Throughout their PD journey, participants, in particular those in profiles A and B, gained a better understanding of science as a discipline and its core practices, and in doing so gained an improved level of scientific literacy, which based on their own account, would impact their teaching.
Furthermore, this level of personal development in recognizing the discrepancies served as a catalyst for teachers to search for ways to address these discrepancies and resulted in teachers feeling a sense of empowerment. One of the discrepancies recognized by the teachers was the social isolation of learners during the learning process as well as teachers from their peers and experts in their fields.

Through their experience, they underwent social development as they began to value collaboration as an important component of science and science learning, which they felt must be incorporated in the classroom setting. They witnessed and recognized the significance of continual communication, collaboration and peer evaluation. They were able to form collaborative partnerships with their peers and the scientists they worked with. This partnership among educators, scientists and science educators has been cited as an important component of teacher PD and ultimately the development of scientific literacy.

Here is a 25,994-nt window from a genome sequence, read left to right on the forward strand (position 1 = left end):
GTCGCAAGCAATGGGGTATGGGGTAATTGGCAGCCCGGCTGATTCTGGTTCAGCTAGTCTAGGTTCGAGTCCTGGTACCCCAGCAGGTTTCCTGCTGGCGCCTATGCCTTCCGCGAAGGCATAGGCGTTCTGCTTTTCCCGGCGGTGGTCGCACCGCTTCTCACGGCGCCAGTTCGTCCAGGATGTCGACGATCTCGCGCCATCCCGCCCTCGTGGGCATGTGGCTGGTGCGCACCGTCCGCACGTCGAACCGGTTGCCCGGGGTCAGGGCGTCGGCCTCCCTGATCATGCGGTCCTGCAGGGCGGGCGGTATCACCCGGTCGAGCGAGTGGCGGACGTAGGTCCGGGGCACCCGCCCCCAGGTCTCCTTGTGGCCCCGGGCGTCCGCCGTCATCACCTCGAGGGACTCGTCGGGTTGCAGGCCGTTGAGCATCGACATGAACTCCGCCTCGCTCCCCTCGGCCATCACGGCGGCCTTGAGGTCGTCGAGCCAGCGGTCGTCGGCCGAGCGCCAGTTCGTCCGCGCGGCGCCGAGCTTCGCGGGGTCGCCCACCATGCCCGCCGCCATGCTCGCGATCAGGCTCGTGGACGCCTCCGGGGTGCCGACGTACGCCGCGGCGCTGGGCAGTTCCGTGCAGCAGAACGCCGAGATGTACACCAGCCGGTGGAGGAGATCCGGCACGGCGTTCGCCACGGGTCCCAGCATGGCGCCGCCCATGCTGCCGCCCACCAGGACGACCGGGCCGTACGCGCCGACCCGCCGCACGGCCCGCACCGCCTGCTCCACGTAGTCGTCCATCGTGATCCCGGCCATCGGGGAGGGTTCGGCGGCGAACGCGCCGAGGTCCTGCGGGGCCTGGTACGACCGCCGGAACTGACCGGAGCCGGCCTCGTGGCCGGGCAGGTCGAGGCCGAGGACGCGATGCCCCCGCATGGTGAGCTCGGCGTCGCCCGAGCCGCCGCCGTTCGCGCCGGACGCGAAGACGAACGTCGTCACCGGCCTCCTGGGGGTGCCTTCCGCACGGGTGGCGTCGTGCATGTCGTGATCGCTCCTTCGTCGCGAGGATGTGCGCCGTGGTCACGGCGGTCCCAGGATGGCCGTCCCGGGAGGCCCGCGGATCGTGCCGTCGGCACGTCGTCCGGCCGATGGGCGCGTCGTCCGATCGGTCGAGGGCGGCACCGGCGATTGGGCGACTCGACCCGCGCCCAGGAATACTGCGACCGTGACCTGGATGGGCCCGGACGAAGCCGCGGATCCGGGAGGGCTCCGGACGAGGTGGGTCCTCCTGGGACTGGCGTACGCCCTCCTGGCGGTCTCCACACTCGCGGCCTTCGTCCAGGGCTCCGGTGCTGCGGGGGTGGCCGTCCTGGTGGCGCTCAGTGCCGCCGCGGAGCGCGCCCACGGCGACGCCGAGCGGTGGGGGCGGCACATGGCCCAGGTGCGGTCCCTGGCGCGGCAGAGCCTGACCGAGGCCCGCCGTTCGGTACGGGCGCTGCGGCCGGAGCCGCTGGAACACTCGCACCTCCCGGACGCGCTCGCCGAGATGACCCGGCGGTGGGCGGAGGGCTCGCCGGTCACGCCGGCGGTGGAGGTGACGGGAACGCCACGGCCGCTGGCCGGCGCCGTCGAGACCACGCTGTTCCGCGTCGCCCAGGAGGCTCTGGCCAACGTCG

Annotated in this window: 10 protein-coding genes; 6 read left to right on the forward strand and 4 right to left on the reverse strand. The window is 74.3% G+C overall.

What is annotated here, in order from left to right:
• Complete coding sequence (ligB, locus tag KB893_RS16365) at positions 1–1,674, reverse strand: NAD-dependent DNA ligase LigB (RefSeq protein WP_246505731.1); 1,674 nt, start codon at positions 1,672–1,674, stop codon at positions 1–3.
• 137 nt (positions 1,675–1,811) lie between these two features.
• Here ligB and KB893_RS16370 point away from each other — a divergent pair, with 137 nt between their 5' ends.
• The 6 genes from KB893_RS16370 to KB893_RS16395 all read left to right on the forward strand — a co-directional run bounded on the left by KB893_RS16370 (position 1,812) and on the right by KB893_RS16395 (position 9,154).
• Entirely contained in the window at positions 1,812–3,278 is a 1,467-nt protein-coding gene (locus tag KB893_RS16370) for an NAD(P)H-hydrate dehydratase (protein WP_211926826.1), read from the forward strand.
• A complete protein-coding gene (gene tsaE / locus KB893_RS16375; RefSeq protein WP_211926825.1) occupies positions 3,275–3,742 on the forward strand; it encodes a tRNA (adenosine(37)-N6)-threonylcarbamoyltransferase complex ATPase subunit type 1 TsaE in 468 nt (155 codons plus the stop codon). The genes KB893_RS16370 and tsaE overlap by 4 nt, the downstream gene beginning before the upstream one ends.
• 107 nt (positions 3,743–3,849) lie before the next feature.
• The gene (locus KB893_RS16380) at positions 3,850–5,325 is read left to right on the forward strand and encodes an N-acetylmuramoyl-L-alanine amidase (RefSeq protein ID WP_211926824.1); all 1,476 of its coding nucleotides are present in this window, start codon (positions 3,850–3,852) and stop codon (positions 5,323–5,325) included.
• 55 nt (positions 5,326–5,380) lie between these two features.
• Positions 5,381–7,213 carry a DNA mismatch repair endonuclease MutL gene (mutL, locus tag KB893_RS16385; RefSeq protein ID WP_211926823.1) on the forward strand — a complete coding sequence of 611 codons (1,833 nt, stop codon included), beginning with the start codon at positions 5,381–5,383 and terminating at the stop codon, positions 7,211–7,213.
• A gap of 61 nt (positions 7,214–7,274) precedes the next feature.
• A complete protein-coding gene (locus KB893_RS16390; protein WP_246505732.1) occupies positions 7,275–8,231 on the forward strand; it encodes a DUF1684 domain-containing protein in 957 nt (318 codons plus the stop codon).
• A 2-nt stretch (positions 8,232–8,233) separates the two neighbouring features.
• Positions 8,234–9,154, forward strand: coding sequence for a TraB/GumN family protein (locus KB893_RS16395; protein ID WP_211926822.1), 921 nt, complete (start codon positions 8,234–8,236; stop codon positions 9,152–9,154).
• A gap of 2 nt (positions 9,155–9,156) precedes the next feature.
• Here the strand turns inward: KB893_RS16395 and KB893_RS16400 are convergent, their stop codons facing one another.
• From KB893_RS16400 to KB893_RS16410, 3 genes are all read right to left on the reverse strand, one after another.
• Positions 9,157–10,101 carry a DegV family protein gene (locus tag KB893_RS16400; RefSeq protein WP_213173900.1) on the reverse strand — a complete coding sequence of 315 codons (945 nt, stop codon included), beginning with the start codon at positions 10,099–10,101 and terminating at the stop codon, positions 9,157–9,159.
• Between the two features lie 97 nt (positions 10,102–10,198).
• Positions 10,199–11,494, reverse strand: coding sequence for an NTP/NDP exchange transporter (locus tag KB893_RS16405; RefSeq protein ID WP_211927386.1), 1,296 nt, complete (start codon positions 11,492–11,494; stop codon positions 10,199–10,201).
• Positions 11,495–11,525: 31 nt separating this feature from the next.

Throughout the process, the profile A–C participants gained knowledge and skills, and more importantly became aware of discrepancies between their inaccurate or incomplete understanding and portrayal of science in their classroom and what they experienced in the authentic laboratory settings, they began to formulate many ideas for translating their learning into actual experiences in their classrooms. Their ideas mainly focused on providing students with exciting learning experiences similar to their own summer authentic experiences and more accurately portraying science in their classrooms through: the adoption of inquiry-based teaching practices; development of thematic and long-term units; placing more emphasis on the process of science rather than obtaining correct answers; and providing students with opportunities for continuous collaboration and communication as witnessed in the scientific community.

Overall, participants’ authentic laboratory experiences resulted in increased science content knowledge, enhanced understanding of the process of scientific inquiry, more positive attitude toward and confidence in learning and teaching science, and generation of ideas for transferring their experiences to their classroom teaching. However, the findings also suggest that the nature of the authentic experience and the level of involvement in the process of scientific inquiry corresponded to varying degrees of transformation.
The authors conclude that it would be beneficial for PD programs to include a meaningful discussion session, at the conclusion of the program or during any follow-up workshops, in order for the participants to have an opportunity to discuss and share their experiences, reflections and ideas.

Updated: Nov. 20, 2019
Attitudes of teachers | Faculty professional development | In service teachers | Reflection | Science teachers